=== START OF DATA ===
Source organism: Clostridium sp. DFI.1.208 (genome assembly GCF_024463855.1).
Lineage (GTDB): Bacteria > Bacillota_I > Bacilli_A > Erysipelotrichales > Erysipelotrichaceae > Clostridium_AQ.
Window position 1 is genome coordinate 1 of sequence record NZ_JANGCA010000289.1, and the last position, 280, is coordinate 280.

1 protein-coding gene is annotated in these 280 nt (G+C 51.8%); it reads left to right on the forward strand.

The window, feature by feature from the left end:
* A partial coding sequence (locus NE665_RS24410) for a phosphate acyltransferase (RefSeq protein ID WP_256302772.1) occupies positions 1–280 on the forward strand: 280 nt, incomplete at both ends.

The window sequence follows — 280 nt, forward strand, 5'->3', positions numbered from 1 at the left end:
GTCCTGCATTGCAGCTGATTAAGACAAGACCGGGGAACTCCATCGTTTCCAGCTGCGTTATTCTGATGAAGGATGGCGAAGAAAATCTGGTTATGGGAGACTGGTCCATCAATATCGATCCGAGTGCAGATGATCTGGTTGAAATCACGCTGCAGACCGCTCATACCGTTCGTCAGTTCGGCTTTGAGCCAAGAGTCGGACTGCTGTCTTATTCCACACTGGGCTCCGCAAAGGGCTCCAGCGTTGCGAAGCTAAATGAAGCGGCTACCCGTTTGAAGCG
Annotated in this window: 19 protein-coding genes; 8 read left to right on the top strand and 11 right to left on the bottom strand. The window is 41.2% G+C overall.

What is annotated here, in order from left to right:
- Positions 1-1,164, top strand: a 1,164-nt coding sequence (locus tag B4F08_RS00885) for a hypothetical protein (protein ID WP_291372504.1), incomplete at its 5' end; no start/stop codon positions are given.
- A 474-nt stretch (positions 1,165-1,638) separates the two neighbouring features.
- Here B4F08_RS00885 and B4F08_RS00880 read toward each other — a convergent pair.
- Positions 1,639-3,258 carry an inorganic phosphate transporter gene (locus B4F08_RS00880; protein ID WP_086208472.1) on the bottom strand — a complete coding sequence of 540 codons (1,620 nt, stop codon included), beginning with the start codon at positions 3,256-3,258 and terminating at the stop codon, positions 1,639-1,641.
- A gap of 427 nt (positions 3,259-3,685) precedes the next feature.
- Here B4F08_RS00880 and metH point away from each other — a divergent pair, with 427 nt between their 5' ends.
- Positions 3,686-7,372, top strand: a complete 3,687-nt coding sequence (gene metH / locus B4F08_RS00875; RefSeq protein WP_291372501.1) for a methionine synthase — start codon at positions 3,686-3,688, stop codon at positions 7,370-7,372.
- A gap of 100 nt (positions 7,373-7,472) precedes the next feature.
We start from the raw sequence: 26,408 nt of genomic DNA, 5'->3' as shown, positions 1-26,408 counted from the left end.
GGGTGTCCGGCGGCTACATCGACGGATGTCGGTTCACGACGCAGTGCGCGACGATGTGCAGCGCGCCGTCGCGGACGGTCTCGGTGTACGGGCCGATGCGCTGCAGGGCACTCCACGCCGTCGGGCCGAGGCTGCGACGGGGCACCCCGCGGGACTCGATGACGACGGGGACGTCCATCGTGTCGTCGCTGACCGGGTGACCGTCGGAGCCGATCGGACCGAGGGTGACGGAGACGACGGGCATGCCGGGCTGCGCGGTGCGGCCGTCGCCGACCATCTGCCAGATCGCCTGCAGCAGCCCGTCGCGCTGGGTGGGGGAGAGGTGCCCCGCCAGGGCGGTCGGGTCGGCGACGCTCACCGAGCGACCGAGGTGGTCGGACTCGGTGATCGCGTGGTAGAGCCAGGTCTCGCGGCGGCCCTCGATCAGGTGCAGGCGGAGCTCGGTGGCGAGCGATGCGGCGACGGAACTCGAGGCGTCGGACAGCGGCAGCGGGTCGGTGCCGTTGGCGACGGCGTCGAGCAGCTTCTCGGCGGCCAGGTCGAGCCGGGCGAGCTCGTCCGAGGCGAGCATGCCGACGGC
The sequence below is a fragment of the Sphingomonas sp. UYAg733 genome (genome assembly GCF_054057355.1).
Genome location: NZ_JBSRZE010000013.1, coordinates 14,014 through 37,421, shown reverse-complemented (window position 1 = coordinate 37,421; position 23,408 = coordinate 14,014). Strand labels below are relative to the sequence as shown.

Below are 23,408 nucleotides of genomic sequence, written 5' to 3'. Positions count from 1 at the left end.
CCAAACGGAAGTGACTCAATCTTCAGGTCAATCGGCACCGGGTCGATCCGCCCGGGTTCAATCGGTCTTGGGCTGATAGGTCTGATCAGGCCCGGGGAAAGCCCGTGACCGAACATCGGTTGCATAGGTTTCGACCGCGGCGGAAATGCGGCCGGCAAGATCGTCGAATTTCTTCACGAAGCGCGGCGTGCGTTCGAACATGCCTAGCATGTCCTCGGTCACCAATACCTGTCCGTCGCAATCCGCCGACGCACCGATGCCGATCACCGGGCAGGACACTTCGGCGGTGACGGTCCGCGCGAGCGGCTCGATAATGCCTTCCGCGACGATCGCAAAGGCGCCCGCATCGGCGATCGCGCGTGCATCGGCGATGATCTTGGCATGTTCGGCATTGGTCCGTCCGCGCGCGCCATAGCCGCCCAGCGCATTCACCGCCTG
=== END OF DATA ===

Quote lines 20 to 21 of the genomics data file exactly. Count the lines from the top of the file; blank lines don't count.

GGGTGTCCGGCGGCTACATCGACGGATGTCGGTTCACGACGCAGTGCGCGACGATGTGCAGCGCGCCGTCGCGGACGGTCTCGGTGTACGGGCCGATGCGCTGCAGGGCACTCCACGCCGTCGGGCCGAGGCTGCGACGGGGCACCCCGCGGGACTCGATGACGACGGGGACGTCCATCGTGTCGTCGCTGACCGGGTGACCGTCGGAGCCGATCGGACCGAGGGTGACGGAGACGACGGGCATGCCGGGCTGCGCGGTGCGGCCGTCGCCGACCATCTGCCAGATCGCCTGCAGCAGCCCGTCGCGCTGGGTGGGGGAGAGGTGCCCCGCCAGGGCGGTCGGGTCGGCGACGCTCACCGAGCGACCGAGGTGGTCGGACTCGGTGATCGCGTGGTAGAGCCAGGTCTCGCGGCGGCCCTCGATCAGGTGCAGGCGGAGCTCGGTGGCGAGCGATGCGGCGACGGAACTCGAGGCGTCGGACAGCGGCAGCGGGTCGGTGCCGTTGGCGACGGCGTCGAGCAGCTTCTCGGCGGCCAGGTCGAGCCGGGCGAGCTCGTCCGAGGCGAGCATGCCGACGGC
The sequence below is a fragment of the Sphingomonas sp. UYAg733 genome (genome assembly GCF_054057355.1).